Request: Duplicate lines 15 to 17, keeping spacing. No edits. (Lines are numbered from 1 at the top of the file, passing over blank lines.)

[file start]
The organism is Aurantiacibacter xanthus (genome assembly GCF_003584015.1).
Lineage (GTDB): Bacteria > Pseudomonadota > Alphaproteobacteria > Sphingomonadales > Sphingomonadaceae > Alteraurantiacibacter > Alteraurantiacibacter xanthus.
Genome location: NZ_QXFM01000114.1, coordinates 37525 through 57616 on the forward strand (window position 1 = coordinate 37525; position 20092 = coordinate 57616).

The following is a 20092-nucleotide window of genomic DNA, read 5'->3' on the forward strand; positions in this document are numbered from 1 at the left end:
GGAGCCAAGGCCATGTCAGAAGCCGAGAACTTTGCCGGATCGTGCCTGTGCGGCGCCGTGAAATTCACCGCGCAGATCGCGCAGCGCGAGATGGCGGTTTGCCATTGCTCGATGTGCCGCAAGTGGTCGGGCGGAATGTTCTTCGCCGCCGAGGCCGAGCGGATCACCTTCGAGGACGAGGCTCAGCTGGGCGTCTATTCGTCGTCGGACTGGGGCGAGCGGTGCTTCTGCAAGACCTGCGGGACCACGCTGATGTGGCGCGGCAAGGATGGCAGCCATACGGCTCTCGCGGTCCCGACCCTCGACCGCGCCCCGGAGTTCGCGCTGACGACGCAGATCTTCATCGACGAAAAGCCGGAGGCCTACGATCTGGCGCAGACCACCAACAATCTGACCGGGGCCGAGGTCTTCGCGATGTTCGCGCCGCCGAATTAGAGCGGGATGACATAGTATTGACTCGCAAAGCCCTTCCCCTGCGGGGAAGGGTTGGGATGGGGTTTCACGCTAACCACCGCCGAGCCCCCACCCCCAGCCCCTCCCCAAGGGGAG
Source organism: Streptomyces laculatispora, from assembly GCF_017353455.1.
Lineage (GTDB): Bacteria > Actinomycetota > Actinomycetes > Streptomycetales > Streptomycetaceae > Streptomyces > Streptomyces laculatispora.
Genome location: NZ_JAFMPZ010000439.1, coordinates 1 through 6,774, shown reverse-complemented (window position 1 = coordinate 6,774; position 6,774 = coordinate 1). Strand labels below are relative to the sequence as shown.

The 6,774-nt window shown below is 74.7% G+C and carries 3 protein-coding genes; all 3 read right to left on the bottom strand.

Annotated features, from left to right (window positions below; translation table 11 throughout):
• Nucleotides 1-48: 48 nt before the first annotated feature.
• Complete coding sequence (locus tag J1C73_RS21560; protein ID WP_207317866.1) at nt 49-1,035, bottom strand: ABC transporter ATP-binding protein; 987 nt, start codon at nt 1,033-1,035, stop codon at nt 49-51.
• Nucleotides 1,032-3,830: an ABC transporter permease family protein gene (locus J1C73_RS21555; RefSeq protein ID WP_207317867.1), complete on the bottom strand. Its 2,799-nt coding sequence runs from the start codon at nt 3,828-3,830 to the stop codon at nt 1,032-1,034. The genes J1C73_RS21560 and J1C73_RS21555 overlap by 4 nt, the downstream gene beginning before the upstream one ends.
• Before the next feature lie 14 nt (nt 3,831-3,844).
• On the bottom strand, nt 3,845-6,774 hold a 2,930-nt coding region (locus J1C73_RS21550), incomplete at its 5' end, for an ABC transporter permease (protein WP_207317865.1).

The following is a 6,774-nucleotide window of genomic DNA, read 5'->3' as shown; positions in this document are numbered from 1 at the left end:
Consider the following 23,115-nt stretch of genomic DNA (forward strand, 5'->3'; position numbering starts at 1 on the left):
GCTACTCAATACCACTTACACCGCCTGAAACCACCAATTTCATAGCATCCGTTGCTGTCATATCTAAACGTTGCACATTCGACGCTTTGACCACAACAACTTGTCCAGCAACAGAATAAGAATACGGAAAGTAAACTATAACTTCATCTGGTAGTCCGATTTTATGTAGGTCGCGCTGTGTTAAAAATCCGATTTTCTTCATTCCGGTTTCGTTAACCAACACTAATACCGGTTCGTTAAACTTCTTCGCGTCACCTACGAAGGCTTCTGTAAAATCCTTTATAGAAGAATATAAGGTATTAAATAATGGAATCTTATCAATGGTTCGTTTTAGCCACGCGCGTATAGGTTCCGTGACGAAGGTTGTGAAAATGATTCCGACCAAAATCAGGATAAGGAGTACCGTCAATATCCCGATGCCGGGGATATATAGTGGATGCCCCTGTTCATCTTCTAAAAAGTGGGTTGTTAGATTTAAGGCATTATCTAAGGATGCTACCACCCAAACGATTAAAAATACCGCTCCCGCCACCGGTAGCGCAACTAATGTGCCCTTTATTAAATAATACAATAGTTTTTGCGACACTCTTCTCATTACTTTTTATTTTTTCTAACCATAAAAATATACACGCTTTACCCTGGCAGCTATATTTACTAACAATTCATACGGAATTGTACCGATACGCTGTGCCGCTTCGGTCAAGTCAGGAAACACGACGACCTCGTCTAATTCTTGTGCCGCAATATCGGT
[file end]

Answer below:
• On the bottom strand, nt 3,845-6,774 hold a 2,930-nt coding region (locus J1C73_RS21550), incomplete at its 5' end, for an ABC transporter permease (protein WP_207317865.1).

The following is a 6,774-nucleotide window of genomic DNA, read 5'->3' as shown; positions in this document are numbered from 1 at the left end:
Consider the following 23,115-nt stretch of genomic DNA (forward strand, 5'->3'; position numbering starts at 1 on the left):